In a time when we look to see how we can reduce referee abuse; sideline coaching from well-meaning coaches and parents; to continuing to improve sportsmanship is always welcomed. In this article, I’d like to share what it’s like inside the ‘street soccer scene’ from the top down.
As mentioned before, street soccer has evolved from the casual, open play to some of the most creative and technical ball control moves. It may surprise you that the skills and mindset are something that does not come from being an experienced soccer player or the world’s best players either. MLS, Champions League, etc. some of the top in the world do not have these skills. The learning curve to the top is steep and the challenges are endless… making this side of the sport incredibly fun! Here are two examples for you, the difference in the technical street soccer skills compared to a top soccer player.
Neymar gets panna’d by Sean Garnier – The street scene remembers this all too well. It’s a great example of how far the advanced skills have come. Another entertaining opportunity for Sean and Neymar to share their skills is at another Red Bull event. The difference in clean, technical skills can be seen.
So let’s get back to sportsmanship, because some very technical skills are being practiced; there’s a higher level of respect and appreciation in game play. There’s a challenge as a defender to steal the ball from your opponent without getting panna’d. Can you get the ball from them, can you time it right, and can you prevent the goal from being scored without exposing your self too much? At the beginning when you play against a good street player, they will steal the ball from you over and over until you improve your combinations and learn the timing of their attacks. It’s a fun learning challenge and playing against them is a learning experience. What you’re not going to do is kick them because you mistimed your attack (that’s embarrassing), or resort to trying to push them off the ball with all physical strength, that shows you don’t have the skills to steal it from them (also embarrassing). So that’s a brief background to the 1v1 play, how about games?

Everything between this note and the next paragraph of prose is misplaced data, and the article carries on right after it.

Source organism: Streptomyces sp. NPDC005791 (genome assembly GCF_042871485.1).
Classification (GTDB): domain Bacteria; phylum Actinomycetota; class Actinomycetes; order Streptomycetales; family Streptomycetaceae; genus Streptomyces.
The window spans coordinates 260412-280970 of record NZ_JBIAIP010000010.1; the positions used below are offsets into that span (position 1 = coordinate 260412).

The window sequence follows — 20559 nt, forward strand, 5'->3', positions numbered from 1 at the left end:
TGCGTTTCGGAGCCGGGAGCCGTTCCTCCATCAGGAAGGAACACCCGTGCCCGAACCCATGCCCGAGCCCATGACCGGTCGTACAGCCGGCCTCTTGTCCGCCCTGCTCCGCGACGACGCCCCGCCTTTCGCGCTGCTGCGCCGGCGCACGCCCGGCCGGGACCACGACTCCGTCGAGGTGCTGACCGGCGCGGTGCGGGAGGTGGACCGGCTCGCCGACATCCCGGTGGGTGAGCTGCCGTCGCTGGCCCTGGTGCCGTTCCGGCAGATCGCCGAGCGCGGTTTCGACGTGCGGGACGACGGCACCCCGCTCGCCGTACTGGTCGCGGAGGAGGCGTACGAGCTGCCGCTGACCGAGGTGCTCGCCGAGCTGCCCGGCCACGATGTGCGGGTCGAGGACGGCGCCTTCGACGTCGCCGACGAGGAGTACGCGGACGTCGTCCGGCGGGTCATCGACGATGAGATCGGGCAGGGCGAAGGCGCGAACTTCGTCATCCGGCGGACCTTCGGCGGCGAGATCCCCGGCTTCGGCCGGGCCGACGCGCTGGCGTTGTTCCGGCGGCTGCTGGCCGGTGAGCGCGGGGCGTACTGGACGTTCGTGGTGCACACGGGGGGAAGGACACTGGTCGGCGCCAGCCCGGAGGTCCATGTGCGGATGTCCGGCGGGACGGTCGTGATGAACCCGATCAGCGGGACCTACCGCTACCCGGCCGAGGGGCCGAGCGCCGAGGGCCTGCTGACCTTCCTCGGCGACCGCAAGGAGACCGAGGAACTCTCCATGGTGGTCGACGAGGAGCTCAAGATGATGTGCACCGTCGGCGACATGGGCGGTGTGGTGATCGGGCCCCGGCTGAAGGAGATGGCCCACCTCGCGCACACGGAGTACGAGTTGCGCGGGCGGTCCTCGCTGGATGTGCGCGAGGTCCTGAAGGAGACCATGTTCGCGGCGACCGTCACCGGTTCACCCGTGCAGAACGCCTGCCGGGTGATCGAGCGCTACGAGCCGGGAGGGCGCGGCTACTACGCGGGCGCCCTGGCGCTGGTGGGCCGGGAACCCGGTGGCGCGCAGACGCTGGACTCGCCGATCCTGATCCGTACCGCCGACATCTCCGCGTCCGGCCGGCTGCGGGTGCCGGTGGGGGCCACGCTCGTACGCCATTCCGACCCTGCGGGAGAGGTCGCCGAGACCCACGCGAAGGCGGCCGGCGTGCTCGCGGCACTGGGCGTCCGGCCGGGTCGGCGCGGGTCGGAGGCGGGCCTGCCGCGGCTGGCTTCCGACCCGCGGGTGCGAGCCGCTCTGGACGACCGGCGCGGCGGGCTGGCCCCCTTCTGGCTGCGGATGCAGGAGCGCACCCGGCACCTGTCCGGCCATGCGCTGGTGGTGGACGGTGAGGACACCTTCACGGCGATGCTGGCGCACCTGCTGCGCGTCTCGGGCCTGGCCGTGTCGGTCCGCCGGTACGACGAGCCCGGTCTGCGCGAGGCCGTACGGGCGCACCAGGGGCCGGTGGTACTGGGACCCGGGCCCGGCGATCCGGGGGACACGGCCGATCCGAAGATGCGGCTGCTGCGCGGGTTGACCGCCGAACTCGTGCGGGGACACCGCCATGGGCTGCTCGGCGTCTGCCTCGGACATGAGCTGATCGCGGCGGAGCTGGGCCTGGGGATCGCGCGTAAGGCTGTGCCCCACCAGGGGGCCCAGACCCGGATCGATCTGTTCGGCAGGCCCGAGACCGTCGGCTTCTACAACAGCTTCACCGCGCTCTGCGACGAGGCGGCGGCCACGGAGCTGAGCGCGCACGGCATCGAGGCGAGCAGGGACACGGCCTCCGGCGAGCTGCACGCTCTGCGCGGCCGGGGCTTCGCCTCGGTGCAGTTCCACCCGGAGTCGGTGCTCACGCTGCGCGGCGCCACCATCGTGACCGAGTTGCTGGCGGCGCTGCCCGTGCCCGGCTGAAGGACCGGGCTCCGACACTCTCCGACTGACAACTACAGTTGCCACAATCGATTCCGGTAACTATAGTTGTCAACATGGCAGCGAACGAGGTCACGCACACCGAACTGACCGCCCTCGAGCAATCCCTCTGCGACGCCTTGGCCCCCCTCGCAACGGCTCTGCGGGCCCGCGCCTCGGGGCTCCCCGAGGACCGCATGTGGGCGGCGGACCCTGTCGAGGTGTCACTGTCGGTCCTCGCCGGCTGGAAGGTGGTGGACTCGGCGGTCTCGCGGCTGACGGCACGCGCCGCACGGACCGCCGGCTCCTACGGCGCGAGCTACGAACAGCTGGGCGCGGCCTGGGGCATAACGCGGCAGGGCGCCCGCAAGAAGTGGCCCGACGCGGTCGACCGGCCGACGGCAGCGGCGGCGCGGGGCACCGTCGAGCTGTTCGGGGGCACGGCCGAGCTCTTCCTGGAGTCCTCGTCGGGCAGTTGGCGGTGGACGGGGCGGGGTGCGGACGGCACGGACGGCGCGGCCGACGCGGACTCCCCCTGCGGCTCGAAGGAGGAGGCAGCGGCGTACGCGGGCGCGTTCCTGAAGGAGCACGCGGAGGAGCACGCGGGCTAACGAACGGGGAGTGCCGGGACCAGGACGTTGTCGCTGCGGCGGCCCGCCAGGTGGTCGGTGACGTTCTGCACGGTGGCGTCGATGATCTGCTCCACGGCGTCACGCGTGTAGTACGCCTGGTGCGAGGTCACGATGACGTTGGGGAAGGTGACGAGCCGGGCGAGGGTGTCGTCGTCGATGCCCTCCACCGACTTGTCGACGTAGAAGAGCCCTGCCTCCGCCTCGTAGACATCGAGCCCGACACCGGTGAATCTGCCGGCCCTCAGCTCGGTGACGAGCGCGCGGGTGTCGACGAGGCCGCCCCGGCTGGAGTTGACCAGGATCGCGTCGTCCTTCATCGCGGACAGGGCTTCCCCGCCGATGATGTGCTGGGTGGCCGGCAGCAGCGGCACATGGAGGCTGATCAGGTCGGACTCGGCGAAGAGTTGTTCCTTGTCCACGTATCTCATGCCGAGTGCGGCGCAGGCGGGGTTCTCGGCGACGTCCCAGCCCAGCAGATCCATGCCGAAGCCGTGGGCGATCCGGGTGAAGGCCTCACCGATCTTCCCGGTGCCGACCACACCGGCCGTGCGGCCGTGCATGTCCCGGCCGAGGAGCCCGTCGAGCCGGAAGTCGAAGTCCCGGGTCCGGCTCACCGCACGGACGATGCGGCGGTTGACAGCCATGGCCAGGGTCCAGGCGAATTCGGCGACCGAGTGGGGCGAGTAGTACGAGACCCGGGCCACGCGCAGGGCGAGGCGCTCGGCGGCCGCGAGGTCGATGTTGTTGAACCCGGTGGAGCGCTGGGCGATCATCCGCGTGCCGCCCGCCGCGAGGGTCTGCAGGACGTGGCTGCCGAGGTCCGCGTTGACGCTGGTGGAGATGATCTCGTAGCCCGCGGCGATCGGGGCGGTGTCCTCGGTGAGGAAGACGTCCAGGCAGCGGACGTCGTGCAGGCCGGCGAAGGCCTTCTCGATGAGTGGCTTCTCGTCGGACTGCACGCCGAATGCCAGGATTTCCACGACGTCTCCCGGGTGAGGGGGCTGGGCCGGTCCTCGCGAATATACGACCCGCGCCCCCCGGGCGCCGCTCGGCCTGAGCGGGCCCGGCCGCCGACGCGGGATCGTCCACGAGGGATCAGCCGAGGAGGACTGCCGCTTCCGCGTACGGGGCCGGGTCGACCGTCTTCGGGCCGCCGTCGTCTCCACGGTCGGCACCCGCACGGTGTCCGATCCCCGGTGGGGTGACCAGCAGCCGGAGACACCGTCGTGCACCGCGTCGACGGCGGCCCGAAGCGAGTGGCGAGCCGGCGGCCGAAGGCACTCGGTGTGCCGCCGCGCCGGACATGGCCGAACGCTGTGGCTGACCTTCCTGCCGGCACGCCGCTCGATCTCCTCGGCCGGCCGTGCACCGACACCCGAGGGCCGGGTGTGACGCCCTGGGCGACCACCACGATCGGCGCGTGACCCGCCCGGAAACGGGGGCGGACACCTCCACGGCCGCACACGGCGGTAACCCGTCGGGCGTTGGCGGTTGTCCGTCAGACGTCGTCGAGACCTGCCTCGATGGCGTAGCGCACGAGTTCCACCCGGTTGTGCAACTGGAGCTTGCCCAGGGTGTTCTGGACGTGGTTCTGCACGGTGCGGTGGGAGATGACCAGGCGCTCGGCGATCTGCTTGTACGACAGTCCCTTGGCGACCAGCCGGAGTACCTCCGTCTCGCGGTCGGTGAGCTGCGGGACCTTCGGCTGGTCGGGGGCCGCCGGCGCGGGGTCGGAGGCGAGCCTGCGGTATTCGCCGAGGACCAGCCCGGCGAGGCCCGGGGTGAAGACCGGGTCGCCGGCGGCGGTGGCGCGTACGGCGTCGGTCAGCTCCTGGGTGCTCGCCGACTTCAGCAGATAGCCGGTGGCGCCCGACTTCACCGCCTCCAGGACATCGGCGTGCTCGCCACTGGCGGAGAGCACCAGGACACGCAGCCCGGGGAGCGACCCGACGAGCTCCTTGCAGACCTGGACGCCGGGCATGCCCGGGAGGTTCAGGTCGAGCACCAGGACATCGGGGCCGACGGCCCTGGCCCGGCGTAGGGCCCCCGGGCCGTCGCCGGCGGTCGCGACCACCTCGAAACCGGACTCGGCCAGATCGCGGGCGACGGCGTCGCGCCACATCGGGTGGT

When it comes to gameplay, that same mentality applies. Your team is trying to outperform the other team and score. There are likely ‘penalties’ if you get panna’d so you’re going to try and do your best to win the ball without getting it put through your legs. It’s as chess match as you can get panna’d anywhere; and as the attacking player you can look for opportunities to panna an opponent anywhere on the court/field; scoring a goal is no longer your only objective. So under these circumstances, the respect players have for the game play and one another referees itself. You’re not likely going to find parents yelling during these types of games because through this form of ball control training, teams are less focusing on who has the highest number of goals, there are fun opportunities for success everyone on the court.
So get on out there and work on those skills that naturally promote respect amongst players!
Until next time!
Louie and the SISM team